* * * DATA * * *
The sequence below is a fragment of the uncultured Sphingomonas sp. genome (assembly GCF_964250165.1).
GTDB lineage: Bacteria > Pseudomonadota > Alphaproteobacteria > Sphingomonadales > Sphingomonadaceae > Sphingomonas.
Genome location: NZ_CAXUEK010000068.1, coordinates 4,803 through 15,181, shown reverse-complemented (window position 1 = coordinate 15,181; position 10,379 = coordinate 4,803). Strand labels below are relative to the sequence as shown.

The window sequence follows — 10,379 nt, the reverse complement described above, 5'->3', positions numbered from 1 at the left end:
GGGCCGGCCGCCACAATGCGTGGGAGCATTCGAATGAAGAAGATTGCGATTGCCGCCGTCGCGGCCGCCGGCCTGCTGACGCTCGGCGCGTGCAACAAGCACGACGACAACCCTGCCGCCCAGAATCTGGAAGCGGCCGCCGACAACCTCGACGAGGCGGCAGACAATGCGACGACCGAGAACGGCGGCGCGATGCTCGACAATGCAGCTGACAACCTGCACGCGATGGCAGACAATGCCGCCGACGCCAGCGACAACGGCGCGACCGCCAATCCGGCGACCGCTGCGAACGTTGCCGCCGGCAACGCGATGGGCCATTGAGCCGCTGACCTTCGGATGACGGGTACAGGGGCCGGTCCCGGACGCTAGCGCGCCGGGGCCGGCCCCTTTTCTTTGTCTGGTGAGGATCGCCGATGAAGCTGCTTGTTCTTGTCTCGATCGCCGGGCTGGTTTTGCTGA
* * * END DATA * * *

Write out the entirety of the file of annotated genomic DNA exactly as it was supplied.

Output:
The sequence below is a fragment of the uncultured Sphingomonas sp. genome (assembly GCF_964250165.1).
GTDB lineage: Bacteria > Pseudomonadota > Alphaproteobacteria > Sphingomonadales > Sphingomonadaceae > Sphingomonas.
Genome location: NZ_CAXUEK010000068.1, coordinates 4,803 through 15,181, shown reverse-complemented (window position 1 = coordinate 15,181; position 10,379 = coordinate 4,803). Strand labels below are relative to the sequence as shown.

The window sequence follows — 10,379 nt, the reverse complement described above, 5'->3', positions numbered from 1 at the left end:
GGGCCGGCCGCCACAATGCGTGGGAGCATTCGAATGAAGAAGATTGCGATTGCCGCCGTCGCGGCCGCCGGCCTGCTGACGCTCGGCGCGTGCAACAAGCACGACGACAACCCTGCCGCCCAGAATCTGGAAGCGGCCGCCGACAACCTCGACGAGGCGGCAGACAATGCGACGACCGAGAACGGCGGCGCGATGCTCGACAATGCAGCTGACAACCTGCACGCGATGGCAGACAATGCCGCCGACGCCAGCGACAACGGCGCGACCGCCAATCCGGCGACCGCTGCGAACGTTGCCGCCGGCAACGCGATGGGCCATTGAGCCGCTGACCTTCGGATGACGGGTACAGGGGCCGGTCCCGGACGCTAGCGCGCCGGGGCCGGCCCCTTTTCTTTGTCTGGTGAGGATCGCCGATGAAGCTGCTTGTTCTTGTCTCGATCGCCGGGCTGGTTTTGCTGA